Why rebellious stubbornness (sometimes) pays off

Personally, I’m a rather stubborn type sometimes. And just a tiny bit rebellious. Like to go a bit against the current. Or maybe driven. It depends how you look at it sometimes. To give you one example, this whole website is the result of this stubborn rebellious drive to promote professional equality for ‘native’ and […]

Three reasons why you need to start teaching English as a Lingua Franca

Recently, you might have seen me post quite a lot about English as a Lingua Franca (ELF) on this blog. So perhaps, you might be wondering: what’s the big deal about ELF? why does Marek want me to start teaching ELF? how the heck is it related to TEFL Equity’s fight against native speakerism? That’s […]

Teaching English as a Lingua Franca: A Journey from EFL to ELF

I’m really excited that a book I’ve cowritten with Robert Lowe Teaching English as a Lingua Franca: A Journey from EFL to ELF has now officially been sent to press for printing and should be published in February 2019 🙂 EDIT: The book is now available here on the publisher’s website and here on Amazon.com). It’s been a […]

5 Principles You Should Follow to Teach Listening for English as a Lingua Franca Use

It’s no secret that English has become the global lingua franca. We all know that English has become the global lingua franca used primarily for communication between ‘non-native speakers’. The problem is, though, that many course books: still focus a lot on a very narrow range of ‘native speaker’ accents if recordings of ‘non-native speakers’ […]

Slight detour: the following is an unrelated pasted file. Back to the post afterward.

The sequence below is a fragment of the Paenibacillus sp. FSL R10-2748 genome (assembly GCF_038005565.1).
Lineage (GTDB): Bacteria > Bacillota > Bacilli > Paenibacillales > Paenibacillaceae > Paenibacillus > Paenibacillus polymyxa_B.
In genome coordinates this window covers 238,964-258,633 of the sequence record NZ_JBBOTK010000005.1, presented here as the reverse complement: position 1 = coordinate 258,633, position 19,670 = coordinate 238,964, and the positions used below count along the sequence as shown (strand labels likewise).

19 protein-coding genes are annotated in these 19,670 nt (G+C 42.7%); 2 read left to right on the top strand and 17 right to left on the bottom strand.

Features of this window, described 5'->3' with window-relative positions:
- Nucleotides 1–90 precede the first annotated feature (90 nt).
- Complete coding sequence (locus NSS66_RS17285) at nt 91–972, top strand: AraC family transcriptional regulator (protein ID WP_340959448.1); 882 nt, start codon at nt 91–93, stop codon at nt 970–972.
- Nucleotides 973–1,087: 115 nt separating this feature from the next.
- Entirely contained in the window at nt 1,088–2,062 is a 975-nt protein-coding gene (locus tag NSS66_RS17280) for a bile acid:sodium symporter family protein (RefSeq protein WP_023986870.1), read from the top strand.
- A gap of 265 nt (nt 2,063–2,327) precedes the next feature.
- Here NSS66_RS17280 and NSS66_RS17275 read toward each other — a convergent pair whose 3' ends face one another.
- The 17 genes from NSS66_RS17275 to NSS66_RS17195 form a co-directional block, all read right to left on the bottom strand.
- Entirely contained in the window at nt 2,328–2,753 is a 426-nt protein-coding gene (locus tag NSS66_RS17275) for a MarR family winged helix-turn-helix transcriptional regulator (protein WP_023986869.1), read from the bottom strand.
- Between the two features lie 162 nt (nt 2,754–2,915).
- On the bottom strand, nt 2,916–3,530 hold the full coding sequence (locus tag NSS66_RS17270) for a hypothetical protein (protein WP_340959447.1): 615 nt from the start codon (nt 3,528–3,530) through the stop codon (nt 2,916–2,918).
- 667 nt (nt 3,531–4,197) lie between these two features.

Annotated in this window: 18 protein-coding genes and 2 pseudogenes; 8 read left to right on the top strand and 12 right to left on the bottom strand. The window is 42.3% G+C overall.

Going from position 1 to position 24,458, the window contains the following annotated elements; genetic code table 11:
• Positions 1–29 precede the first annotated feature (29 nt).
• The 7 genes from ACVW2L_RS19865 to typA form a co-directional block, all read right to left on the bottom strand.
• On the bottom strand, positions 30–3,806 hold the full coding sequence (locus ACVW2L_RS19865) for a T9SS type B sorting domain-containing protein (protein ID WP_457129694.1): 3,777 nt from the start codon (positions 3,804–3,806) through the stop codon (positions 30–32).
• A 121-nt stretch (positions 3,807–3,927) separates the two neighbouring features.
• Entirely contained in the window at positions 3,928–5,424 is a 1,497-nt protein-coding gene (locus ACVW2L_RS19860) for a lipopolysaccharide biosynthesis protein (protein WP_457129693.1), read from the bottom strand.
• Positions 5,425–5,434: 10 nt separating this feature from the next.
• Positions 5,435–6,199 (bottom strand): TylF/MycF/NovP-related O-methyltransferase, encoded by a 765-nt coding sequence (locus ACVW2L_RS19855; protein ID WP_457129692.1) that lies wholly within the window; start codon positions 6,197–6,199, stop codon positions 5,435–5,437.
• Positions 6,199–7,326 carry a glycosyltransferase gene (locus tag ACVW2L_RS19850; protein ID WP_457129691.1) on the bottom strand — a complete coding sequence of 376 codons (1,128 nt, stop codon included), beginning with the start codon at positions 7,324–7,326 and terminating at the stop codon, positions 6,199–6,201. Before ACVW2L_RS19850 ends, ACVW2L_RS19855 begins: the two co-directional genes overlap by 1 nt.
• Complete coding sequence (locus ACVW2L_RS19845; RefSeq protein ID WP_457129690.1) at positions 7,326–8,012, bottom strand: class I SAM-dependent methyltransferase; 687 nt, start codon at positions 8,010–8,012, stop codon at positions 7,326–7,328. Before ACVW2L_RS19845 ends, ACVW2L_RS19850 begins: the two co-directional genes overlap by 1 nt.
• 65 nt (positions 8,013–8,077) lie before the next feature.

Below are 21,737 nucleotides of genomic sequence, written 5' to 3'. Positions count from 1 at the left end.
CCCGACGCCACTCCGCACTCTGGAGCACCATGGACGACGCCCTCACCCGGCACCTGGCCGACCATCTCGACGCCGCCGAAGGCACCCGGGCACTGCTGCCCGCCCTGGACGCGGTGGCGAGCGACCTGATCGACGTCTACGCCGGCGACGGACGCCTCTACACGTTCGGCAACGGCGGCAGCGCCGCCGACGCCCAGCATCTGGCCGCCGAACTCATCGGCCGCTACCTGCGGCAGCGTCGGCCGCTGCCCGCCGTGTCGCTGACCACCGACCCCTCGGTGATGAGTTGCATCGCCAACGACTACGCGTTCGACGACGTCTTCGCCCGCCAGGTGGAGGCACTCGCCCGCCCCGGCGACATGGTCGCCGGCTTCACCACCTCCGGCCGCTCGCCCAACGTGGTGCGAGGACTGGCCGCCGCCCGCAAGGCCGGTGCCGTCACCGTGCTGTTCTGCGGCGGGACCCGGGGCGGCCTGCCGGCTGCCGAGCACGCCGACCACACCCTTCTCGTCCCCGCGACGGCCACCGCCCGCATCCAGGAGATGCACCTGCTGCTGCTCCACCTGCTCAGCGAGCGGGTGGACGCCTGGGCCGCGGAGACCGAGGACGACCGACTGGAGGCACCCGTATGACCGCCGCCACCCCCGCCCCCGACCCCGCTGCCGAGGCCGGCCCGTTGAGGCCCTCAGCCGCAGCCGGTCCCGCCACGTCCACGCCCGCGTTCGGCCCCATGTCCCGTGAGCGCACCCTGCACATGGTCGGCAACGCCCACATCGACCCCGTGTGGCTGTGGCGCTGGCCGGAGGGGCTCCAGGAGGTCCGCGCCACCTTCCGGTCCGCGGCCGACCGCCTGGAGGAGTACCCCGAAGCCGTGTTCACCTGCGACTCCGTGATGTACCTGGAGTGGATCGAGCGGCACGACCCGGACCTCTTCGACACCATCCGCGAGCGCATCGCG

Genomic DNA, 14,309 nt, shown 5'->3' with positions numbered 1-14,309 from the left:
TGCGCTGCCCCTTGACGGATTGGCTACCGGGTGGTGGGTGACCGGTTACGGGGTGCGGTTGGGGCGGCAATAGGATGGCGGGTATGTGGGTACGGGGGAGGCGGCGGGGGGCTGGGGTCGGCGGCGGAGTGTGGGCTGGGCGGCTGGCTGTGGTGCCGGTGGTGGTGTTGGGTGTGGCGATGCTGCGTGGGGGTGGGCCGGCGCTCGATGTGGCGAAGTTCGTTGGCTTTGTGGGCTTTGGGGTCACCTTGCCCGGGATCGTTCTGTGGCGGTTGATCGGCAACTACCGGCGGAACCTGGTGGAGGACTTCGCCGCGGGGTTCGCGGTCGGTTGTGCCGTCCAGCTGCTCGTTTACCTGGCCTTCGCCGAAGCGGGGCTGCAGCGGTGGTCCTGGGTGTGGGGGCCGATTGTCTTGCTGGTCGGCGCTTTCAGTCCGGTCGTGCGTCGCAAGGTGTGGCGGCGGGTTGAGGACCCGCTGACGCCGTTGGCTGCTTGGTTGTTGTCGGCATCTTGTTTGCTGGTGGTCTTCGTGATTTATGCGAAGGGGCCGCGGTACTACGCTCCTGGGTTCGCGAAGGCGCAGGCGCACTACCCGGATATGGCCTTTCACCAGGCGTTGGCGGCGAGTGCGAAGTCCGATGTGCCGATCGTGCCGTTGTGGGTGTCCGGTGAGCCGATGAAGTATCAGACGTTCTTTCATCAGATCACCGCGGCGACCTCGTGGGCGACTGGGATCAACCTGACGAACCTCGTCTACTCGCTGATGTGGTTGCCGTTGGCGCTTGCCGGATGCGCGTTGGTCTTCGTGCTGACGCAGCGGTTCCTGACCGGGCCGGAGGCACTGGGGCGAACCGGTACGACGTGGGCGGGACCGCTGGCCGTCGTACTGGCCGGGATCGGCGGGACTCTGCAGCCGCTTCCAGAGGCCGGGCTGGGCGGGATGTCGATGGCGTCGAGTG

What do students think and feel about Native Speaker English? by Steve McVeagh

Why is this important?  Six years ago, during postgraduate study, I first considered the idea that Native Speaker English (NSE) might not be the one English model to rule them all. I read Bhatt and Pennycook  on Singaporean and Indian English, and others, and Modiano and Jenkins  on universal concepts like EIL. There was support […]

Culture, native speakers and teaching English

‘Native speakers’ know the culture. They can provide students with cultural insights about the English language. And this is what students want and need to master the language. This is an argument that comes up time and time again to justify why ‘native speakers’ are better teachers, why they are preferred by students, and why so many recruiters […]

'English with an accent' a reading lesson by Anes Mohamed

This is the third lesson plan to appear on TEA aimed at raising awareness of different issues surrounding native speakerism in ELT. This time designed for EFL/ESL students. Pop back to the Activities and Lesson Plans section every now and again as it will be regularly updated with lesson plans both for ESL/EFL classes and for teacher training . […]